Land Run 100 Rides: Rob’s Rodeo Labs Flaanimal 4.0

The Rodeo Labs Flaanimal 4.0 is what the people want in an all-road bike. The people who want provisions and braze-ons for racks, even on their carbon fork. Ample tire clearance, belt-drive compatibility, and sliders, with a geometry tuned for the long haul, without riding like a tourer. It’s easy to see why these bikes are so appealing to dirt road racing contingency, with all those aforementioned details, and it’s why Rob chose one to race at this year’s Land Run 100.

Last year, Rob finished Dirty Kanza as DFL, with literal seconds left on the clock and this year, he looked towards Land Run as prep for the DK. From Fort Worth, Texas, driving to Stillwater, Oklahoma for the event was the perfect weekend escape and a worthy shakedown ride for his Flaanimal 4.0.

I like his use of the Redshift stem, Sinewave Beacon, Wolf Tooth B-Rad double bottle cage system and the Panaracer Gravel King tires. Yep. That’s one capable rig, ready to roll Rob over the finish line, with plenty of time to spare.


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  • barry mcwilliams

    I’m super into these bikes – and that Spork is on my shortlist for updgrades to my Stinner.

  • recurrecur

    I can’t count the ways I love this bike.

    I would love to hear some thoughts about the B-Rad bottle adaptor with this style of bike/riding.

    • It seems like it solves the problem of carrying water without wearing a hydro pack quite well.

    • Robert Franklin

      It worked well, and let me keep the 3rd bottle off the downtube so I didn’t have to worry about mud & cow shit getting on it. The offset also makes it a little easier to work around the frame bag.

      • recurrecur

        Thanks – I was looking at the B-Rad exactly because I thought it would help with a frame bag.
        Did you get any leg rub or other interference with your pedal stroke?

        • Robert Franklin

          No leg rub, & no interference. It looks close, but it works. The best sign: mud on my shoes, but no mud scraped off on the bottle cages.

  • Ben Reed

    Ugh, a DK Breakfast Club patch. Just brutal.

    • I would argue that a breakfast club patch is more difficult to earn than a beat the sun patch. It’s a badass medallion

      • Yeah, I think he’s saying what a rider has to go through to get this patch is brutal. :-)

        • Robert Franklin

          I love that about the culture out here… the encouragement heaped on the 50-miler who finished after 13 hours and the awesome prize (I9 hubs, I think) heaped upon the DFL 100-miler. My friend riding her first century after a kidney transplant. The lady stage 3 cancer survivor riding her first century ever. Me, I guess… the diabetic keeping the wheels turning after scary hypoglycemia before mile 20. On those red roads, fast or slow, every single person has a story.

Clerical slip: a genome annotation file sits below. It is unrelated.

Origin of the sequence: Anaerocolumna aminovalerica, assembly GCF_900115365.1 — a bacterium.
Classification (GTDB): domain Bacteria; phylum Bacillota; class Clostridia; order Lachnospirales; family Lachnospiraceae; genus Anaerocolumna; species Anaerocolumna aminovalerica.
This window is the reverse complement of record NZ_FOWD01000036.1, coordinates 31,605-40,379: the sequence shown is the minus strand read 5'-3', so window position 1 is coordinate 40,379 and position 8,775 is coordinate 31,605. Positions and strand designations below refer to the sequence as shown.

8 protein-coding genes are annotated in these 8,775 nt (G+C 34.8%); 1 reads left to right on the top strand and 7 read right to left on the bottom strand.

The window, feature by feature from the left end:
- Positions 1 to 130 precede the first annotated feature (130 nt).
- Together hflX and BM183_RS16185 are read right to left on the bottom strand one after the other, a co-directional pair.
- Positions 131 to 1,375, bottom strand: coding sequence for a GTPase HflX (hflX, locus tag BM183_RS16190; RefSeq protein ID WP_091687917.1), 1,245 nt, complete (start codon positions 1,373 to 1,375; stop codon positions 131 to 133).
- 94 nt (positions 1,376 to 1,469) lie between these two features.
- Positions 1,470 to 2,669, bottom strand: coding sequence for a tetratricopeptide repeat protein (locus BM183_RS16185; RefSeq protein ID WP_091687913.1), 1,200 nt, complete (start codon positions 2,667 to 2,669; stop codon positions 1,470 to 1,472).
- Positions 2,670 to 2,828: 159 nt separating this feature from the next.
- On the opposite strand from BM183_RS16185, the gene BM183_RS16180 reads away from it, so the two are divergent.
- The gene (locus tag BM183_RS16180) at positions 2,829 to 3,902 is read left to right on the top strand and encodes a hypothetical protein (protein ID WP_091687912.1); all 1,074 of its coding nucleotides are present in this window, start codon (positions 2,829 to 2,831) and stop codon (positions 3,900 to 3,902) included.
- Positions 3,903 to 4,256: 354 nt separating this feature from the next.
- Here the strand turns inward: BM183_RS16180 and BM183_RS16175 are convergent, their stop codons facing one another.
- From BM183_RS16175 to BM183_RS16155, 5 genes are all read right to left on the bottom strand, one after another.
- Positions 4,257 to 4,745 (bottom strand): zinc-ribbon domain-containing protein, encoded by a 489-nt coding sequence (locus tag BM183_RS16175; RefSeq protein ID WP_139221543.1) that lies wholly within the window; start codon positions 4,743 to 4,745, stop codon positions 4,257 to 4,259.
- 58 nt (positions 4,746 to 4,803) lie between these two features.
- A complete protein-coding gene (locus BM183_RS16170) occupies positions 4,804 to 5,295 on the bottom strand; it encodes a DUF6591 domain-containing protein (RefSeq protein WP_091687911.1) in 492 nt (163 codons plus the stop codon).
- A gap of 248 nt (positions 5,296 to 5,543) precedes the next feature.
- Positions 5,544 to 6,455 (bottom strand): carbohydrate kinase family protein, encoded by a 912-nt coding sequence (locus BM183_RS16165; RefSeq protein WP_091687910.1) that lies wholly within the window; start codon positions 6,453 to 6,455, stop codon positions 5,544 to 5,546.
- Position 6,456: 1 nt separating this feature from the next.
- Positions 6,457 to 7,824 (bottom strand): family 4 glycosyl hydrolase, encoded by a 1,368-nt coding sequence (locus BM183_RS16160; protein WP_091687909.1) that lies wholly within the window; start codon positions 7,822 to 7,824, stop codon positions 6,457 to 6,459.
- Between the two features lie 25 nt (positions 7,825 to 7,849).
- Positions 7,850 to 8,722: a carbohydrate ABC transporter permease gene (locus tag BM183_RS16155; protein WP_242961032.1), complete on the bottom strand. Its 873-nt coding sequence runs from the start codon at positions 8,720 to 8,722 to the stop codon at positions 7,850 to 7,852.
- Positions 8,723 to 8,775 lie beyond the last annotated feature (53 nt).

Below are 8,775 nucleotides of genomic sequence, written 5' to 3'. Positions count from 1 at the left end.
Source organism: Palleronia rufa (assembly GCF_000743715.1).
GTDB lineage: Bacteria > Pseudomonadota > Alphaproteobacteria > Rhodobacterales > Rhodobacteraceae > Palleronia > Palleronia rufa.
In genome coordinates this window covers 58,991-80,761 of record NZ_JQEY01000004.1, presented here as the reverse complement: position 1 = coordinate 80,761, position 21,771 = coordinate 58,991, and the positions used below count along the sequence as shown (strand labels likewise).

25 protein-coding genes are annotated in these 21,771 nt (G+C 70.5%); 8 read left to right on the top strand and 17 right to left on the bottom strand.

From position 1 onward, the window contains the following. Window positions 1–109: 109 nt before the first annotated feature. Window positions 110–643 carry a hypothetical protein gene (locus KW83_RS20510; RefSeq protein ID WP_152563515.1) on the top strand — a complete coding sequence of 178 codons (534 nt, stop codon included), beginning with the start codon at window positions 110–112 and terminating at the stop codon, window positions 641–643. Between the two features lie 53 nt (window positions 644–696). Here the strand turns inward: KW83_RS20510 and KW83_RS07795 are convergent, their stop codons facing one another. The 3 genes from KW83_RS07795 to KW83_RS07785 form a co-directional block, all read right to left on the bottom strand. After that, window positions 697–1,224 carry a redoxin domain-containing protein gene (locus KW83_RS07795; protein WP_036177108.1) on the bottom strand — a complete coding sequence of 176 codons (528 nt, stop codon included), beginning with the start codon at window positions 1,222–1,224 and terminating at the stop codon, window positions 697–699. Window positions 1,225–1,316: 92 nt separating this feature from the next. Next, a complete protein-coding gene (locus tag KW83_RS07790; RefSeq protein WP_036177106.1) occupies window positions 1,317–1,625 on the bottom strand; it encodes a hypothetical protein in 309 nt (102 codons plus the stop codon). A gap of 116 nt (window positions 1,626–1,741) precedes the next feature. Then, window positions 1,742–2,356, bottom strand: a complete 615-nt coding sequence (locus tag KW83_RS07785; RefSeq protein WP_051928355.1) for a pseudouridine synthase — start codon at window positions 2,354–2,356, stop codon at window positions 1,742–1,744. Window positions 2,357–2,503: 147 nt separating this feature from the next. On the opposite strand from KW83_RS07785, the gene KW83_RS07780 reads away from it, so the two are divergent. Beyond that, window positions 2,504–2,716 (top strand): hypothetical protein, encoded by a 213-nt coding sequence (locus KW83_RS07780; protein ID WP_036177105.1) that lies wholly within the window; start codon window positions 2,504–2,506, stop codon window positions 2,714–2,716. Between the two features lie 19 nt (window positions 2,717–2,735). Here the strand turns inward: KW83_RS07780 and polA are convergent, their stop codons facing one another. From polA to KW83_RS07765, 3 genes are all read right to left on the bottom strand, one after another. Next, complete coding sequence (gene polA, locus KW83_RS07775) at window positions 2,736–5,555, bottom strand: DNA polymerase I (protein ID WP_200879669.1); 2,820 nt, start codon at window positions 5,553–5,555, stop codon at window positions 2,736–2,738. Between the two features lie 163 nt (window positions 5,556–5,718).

• You’re right. Tired eyes from travel. Either way I want a breakfast club patch some day!

  • Austin from Austin

    I was geeking on this bike Friday night so many killer details.

  • Renee

    I’d love to hear what folks think of that Redshift stem! I’ve been debating putting one on my DK200 bike…

    Also, love the details on that seat tube. What a gorgeous bike!

    • Robert Franklin

      First impressions after Land Run.

      It’s definitely not suspension. I think the most important thing suspension does is help keep your tires in contact with the ground… it doesn’t help there. For the first few minutes it felt a little disconnected and disconcerting on loose gravel in turns. I got used to it pretty quick, though.

      It is a bit heavy, but it would help a lot if you struggle with hand numbness or fatigue on long rides. For me, I that’s not a problem on gravel centuries. I think I’ll save it for something stupid long, like DK200 or back-to-back long days.

  • Robert Franklin

    Dude… my bike’s on ProllyNotProlly… I mean the Radavist!

    Seriously, man. It was nice to meet you. Thanks for coming to LR.

  • Peter Chesworth

    Yep that’s just the whole package. Front end especially – Dynamo + carbon + holes to screw things into it like racks and big old fashioned canvas panniers. Another bike built for fun and for extending the tendrils of one’s life.

  • boomforeal

    so suspension stems are a thing again?

    other than the funny angle on the cockpit, this is a really nice looking bicycle

    • Robert Franklin

      re: the stem, there were definitely jokes about the 90s wanting their elastomers back.

      Good eye. The cockpit got some adjustment before the ride; it was shot immediately after it rolled out of the shop for some last-minute work. However, it’s still a little “funny” to keep it comfortable on long days.

      • Can you adjust the angle on a Red Shift on the fly?

        • Robert Franklin

          The stem angle is just like any other. A +/-6 degree stem is always that until you put enough load on it to get it to absorb a bit. The only adjustment different than a normal stem is swapping the little blocks of elastomer inside the stem to tune how hard/soft you want it to be. I guess you could do that on the fly with an allen wrench (remove the front plate, take one out, put another in), but once it’s set you’ll just leave it alone.

          • Steven Gentil Odo

            You think there is wear in the elastomers after using it a lot? This is really a nice bike…

          • Robert Franklin


            I haven’t noticed any wear, and haven’t heard complaints from friends who have been on them for longer than I have.

          • Steven Gentil Odo

            I tried the stem and it’s one of those things you miss when you don’t have it anymore. You feel the difference for sure, however the difference that it makes over a huge ride is personal.

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